Monday, 16 February 2015

Lyndonville Frt. House - Second Look

An aerial view of the Lyndonville, Vt. frt. house.
Here we have a good group of photos that gives one a good look at the N scale scene at several different angles. The scene was modeled on a piece of Gatorfoam...George Dutka

The only details on this diorama that were purchased are the single and group of tires which are available from Micro Engineering. I also added a figure supplied by Peter and a barrel, everything else I concocted from my HO scale scraps. I planned on using purchased skids but they are out of stock when visiting our local hobby all these are made from scrap stripwood.
The driveway is made of beach sand while the grass is a Scenic Express offering of 2mm short static grass. I leaned a few weathered boards here and there also. Some HO scale signs are added such as the no parking sign. The doors got a coating of red brick powders which made them stand out a bit better than the walls. At the far end one can see two additional blue signs that are from Wells River and Barton. As this frt. house is at the lines headquarters all this trash seems to show up here. I photocopied and reduced views of the originals.
This end view views some clutter and weeds next to the loading ramp. The tree is an N scale evergreen I use on my WRD layout as background scenery. The Lyndonville sign I photocopied from a late 1940's view of the original. This structure was also in the photo and showed one end of the building with white or cream trim while the other end had a darker red trim. I went with the white trim. The roofing at that time showed as dark gray, but I could not tell if it was shingles or tar paper.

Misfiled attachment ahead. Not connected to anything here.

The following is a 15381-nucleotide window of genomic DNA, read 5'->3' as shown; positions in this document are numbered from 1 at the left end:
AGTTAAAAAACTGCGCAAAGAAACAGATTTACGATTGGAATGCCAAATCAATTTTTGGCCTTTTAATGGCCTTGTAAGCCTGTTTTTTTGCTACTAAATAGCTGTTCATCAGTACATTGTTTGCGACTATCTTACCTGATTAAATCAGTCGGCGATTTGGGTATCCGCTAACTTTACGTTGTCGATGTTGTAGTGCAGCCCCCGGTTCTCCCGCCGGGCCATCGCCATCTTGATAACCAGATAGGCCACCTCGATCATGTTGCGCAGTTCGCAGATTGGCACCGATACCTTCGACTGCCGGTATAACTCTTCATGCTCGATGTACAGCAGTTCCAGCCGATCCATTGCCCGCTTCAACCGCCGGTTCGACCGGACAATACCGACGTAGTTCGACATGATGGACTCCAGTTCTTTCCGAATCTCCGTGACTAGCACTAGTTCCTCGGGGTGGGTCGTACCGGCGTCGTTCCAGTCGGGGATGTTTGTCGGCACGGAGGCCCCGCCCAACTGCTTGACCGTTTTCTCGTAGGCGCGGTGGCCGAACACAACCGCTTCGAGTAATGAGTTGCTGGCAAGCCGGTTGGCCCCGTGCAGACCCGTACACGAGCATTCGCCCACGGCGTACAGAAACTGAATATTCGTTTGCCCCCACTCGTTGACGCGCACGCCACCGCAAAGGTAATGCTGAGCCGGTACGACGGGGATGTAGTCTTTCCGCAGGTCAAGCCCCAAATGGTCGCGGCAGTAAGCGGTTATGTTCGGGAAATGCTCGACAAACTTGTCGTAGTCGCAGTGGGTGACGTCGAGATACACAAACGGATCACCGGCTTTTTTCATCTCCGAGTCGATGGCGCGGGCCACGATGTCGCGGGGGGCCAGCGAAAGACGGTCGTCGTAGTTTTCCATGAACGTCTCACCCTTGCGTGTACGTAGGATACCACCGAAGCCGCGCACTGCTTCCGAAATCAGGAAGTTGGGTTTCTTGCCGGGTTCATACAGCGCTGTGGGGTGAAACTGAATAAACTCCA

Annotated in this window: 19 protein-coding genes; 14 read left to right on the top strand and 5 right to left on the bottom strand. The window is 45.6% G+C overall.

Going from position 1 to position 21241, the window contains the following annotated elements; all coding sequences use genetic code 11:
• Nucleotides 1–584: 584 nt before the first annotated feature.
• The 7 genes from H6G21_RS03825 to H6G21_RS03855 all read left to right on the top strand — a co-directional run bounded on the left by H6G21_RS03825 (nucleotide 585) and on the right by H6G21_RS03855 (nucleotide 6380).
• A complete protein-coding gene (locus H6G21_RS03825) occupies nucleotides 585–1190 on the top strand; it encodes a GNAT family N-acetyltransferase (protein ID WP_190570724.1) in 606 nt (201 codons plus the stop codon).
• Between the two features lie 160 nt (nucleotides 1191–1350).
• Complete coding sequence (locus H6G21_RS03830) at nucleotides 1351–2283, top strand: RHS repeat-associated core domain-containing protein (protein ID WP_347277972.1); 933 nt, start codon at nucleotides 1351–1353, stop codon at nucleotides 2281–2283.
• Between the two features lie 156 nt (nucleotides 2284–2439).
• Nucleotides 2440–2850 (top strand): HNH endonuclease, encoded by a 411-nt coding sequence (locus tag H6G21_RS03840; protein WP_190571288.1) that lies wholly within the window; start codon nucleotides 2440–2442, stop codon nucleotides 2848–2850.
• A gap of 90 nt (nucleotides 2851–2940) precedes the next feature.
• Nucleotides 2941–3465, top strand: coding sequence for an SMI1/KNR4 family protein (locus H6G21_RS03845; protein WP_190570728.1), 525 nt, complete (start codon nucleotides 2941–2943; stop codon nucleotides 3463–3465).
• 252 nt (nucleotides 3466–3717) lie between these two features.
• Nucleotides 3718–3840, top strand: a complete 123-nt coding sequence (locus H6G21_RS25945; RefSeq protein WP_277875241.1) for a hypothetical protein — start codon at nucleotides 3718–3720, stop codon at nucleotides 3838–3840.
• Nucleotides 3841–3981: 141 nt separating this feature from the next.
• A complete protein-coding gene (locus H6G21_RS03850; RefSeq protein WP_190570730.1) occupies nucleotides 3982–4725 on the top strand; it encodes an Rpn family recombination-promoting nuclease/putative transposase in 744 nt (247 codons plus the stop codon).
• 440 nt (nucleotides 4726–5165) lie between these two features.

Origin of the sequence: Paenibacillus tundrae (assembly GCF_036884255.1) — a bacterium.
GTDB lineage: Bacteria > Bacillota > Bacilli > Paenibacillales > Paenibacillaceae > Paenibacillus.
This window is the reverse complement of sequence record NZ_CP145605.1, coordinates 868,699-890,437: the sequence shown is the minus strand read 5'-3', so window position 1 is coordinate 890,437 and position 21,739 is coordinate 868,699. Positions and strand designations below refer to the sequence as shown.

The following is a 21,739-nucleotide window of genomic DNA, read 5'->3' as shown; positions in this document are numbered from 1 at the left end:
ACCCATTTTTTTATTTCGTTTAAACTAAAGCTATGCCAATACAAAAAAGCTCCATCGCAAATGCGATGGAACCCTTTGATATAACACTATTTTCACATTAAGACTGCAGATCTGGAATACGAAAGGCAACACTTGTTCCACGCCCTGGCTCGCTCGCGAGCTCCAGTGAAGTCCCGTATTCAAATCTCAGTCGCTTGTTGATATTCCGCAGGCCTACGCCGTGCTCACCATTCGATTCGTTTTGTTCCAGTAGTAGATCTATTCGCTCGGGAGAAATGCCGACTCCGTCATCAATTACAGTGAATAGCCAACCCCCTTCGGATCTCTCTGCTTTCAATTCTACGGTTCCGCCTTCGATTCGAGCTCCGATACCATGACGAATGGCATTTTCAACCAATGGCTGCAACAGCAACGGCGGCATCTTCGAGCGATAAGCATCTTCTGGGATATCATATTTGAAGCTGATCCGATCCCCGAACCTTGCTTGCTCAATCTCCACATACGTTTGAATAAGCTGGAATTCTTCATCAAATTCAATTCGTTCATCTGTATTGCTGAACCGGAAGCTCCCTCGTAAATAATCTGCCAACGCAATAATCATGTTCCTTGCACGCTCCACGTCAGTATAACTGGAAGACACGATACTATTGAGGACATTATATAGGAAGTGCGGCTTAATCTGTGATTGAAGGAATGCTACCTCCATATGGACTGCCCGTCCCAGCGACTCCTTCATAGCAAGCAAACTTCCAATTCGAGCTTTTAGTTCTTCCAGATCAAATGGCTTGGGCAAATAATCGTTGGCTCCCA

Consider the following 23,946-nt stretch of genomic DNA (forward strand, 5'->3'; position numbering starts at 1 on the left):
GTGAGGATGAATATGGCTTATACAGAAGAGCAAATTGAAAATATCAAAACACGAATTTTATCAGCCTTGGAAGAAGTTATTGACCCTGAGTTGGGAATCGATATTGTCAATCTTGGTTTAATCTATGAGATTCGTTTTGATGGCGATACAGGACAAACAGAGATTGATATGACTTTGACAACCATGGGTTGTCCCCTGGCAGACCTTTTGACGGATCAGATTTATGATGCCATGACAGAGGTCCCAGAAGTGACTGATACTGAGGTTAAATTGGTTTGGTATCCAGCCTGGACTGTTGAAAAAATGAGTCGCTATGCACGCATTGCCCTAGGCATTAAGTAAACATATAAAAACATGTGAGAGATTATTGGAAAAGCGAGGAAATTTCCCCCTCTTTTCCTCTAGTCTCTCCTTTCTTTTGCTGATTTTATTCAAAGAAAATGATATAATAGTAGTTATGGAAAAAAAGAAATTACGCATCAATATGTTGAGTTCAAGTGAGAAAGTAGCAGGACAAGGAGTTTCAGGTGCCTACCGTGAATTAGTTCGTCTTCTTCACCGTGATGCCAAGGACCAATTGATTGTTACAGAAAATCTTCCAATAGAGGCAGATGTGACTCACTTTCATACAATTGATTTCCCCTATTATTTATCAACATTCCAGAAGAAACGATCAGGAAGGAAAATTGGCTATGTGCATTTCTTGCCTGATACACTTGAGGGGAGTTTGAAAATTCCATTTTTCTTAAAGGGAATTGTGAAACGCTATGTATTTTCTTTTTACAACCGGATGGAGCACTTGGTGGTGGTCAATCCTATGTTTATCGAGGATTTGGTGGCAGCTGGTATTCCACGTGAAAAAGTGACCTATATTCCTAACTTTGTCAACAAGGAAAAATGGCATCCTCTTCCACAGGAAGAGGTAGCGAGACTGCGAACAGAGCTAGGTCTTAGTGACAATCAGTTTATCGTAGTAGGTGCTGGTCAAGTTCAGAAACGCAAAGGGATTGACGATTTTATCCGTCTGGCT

The loading dock has some fresh lumber stacked and scattered below that is just 1 by 4" HO scale stripwood.
My Atlas weathered boxcar seems to fit in well in this view.
All around this structure I scattered newspapers which are reduced from HO scale papers I have. I was pleased how well they reduced to N scale. I just crumpled then up a bit before adding them to this scene.
I left all the doors open on the trackside side. I thought by adding a bit of details inside the doors the scene will become more interesting to view. The sacks are made from brown paper bags. The skids are stripwood and most of the cans are just plastic spur's cut into small pieces with some powders added. I added some stripwood lumber laying around and some brass wire as steel rods.
A final view of this old time freight house that still stands today.


  1. Really nice work you did there George. I follow your blog everyday and I enjoy everything you did and give me inspiration every time! Marc.

    1. Thanks for the kind words Marc...will keep posting...George